Passing your Open Water course is not the end of learning how to fin well — it’s the beginning. The best divers know how to frog kick, helicopter turn and reverse fin. Here’s why and how to apply these scuba finning techniques.

Finning, like walking or running, is something we can all do. Propelling ourselves efficiently in the water is a key aspect of diving. However, much like running, that doesn’t mean that we all do it well or use the best techniques.

Scuba Finning Techniques — the Flutter Kick

Cast your mind back to your initial Open Water training. You probably learned the flutter kick — long, slow strokes up and down with your fins. It’s the easiest and most instinctive of the scuba finning techniques. And, if you’re in a hurry or fighting against a strong current, a quick and powerful flutter kick is arguably the fastest way to get from point A to point B.

The flutter kick is a perfectly acceptable way to propel yourself through the water. It’s the kick you’ll use most frequently as a diver. However, for some types of diving, and particularly when you’re maneuvering in close quarters, the flutter kick is less suitable.

Here are three alternative finning techniques, why you should learn them, where you might apply them, and how you can begin to practice them.

The Frog Kick

Chances are that if you watch an experienced guide, divemaster or instructor in the water, they’ll use the frog kick  to fin forward under normal circumstances. The frog kick has various benefits over the flutter kick, such as:

a) You use less energy and create less drag. This reduces your gas consumption, which means you may be able to extend your dive time.

b) The frog kick’s wake goes backward rather than up and down, which means you’re less likely to disturb delicate wildlife or bottom compositions. This is more environmentally friendly and, in silty and/or wreck environments, less likely to cause visibility problems for you and the rest of your dive team.

c) Using the frog kick means you can put on the brakes by stopping mid-stroke and use the drag of your fins to slow down. This means you’re safer and more elegant when diving in a group, and less likely to bump into someone.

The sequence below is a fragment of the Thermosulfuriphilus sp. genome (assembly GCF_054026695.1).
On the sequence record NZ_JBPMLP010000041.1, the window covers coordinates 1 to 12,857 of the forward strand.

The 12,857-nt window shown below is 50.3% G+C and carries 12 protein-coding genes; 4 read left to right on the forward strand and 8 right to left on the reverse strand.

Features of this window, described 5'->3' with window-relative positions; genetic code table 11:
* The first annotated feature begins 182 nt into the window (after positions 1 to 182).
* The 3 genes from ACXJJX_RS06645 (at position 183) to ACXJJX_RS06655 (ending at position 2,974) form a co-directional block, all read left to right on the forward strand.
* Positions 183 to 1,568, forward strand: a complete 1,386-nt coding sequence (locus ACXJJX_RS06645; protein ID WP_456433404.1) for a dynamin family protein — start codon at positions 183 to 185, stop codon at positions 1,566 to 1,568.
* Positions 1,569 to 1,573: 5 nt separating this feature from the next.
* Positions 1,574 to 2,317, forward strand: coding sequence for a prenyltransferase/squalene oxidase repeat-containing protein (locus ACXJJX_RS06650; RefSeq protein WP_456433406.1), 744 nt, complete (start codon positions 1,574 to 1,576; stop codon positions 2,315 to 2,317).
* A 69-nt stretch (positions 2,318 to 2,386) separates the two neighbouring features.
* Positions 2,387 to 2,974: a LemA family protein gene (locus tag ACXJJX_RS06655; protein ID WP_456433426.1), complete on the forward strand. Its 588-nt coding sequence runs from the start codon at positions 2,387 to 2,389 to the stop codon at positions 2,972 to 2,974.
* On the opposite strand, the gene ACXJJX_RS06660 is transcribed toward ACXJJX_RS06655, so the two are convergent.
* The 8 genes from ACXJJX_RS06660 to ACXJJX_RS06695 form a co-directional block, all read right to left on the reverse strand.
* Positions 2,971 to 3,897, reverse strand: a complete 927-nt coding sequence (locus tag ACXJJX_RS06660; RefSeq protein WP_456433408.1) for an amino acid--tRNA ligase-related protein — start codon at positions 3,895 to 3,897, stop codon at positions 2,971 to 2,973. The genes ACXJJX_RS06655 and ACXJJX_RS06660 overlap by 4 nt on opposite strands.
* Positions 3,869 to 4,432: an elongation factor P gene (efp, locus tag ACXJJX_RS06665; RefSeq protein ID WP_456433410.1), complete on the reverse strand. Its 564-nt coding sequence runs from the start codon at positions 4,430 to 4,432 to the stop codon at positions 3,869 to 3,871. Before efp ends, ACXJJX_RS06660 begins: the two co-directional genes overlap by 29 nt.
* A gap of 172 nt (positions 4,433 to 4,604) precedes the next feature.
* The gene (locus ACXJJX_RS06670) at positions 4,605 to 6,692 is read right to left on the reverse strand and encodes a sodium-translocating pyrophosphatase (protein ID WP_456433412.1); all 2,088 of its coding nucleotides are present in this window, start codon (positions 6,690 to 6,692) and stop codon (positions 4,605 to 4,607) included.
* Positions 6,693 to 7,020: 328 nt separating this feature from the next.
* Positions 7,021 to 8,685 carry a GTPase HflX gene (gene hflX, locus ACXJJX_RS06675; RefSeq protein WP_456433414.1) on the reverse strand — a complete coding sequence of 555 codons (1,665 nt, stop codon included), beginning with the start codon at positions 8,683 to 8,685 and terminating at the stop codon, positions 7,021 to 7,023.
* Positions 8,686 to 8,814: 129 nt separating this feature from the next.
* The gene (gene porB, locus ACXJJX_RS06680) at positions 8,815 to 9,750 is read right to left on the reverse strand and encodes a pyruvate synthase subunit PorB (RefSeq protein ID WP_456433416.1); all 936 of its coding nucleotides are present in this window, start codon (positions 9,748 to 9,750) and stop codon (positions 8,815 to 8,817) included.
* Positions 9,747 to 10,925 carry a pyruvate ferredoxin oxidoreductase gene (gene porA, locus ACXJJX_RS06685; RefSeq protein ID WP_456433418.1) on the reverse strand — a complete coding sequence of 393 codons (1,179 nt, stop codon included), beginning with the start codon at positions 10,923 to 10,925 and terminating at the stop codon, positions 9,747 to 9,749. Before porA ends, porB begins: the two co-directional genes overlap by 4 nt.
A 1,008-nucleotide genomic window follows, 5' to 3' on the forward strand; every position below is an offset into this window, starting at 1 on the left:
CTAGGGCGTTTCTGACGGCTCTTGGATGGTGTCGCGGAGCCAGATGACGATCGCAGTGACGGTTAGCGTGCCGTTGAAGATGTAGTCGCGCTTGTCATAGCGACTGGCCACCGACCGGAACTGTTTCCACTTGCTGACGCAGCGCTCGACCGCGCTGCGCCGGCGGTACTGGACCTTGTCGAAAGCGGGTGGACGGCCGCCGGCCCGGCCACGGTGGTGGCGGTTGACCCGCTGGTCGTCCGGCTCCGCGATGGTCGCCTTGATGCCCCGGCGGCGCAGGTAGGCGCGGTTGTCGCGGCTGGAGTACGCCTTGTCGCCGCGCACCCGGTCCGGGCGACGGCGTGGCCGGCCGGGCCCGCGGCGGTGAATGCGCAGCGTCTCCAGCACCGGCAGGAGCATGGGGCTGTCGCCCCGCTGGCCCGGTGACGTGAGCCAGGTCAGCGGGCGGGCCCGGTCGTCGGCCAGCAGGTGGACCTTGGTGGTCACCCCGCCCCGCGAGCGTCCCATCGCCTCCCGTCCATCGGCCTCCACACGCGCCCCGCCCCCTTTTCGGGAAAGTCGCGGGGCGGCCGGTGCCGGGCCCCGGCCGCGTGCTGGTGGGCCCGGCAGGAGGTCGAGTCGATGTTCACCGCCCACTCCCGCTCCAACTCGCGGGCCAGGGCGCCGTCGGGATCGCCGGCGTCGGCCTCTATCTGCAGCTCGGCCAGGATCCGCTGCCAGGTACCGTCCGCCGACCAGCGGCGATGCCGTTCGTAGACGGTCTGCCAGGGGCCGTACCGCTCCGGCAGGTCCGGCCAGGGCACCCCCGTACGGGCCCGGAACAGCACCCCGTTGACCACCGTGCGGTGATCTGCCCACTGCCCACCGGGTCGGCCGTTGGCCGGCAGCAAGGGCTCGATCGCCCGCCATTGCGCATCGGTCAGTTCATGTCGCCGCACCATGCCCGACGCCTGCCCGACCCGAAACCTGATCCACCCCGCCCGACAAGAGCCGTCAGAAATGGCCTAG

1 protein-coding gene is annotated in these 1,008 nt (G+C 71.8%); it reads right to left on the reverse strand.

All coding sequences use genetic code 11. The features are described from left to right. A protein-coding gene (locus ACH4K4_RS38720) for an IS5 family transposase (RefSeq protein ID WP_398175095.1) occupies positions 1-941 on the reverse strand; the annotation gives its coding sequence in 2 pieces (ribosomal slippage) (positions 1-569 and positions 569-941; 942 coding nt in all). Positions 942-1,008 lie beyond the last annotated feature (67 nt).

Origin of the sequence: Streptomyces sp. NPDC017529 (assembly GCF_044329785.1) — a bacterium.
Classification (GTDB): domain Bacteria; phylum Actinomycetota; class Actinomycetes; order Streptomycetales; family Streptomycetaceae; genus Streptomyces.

How to do it: Begin by bending both knees at a 90-degree angle outward and upward so that your fins’ blades are not dragging the water. Then, spread the lower legs apart horizontally, allowing your fins to come parallel with the bottom. Next, straighten out the legs while thrusting the fins rear-ward in a smooth bowing, half-moon shape before almost (but not quite) clapping them together.

The Reverse-Fin or Back Kick

Experienced divers the world over use the reverse-fin or back kick, which facilitates backward motion in the water. This avoids embarrassing and energy inefficient hand-sculling or arm- and hand-flapping to move backwards. Benefits of the reverse-fin include:

a) You can get close to delicate marine life safely and move away again without disturbing the surrounding environment. It’s kinder to the environment and allows you to observe a critter or take a photo without damaging the surrounding reef with a hand or propping yourself up with a pointer.

b) You can back out of situations in confined spaces or in close quarters with other divers. If you’re too close to another diver or, alternatively, looked inside a swim-through or wreck and decided to abort before entering, you can back out.

How to do it: Begin with your legs straight back and your ankles together. Next, flex your ankles and lower legs outward. Draw the angled fin tips outward by spreading your knees and pulling the fins back toward the upper body, pulling the water toward your torso.

The Helicopter Turn

The handy helicopter turn allows you to pivot or rotate about an axis through the center of the body without moving from the optimal flat, horizontal, trimmed diving position.

This technique lets you change direction and look behind you without changing your water position. It’s particularly useful in the following circumstances:

a) When in a confined space, such as a wreck, or over a delicate bottom where you need to be careful with your fins.

b) When you’re diving in a drysuit and moving into a vertical position means the gas can travel around the suit’s extremities, adversely affecting your control and buoyancy.

c) In a twin-set, side-mounts, or technical set-up where there is more weight transfer, the helicopter turn allows you to maintain optimum trim. You can also check on your buddies or the rest of the dive team without compromising your position.

How to do it: Slowly move your fins apart horizontally in an opposing back and forth motion. At the same time, rotate your ankles and fin blades around their own turning point. 

You won’t master these scuba finning techniques overnight, but after practice you can apply them in open water. Not only will you become a smoother, safer diver, you’ll have more fun, too.

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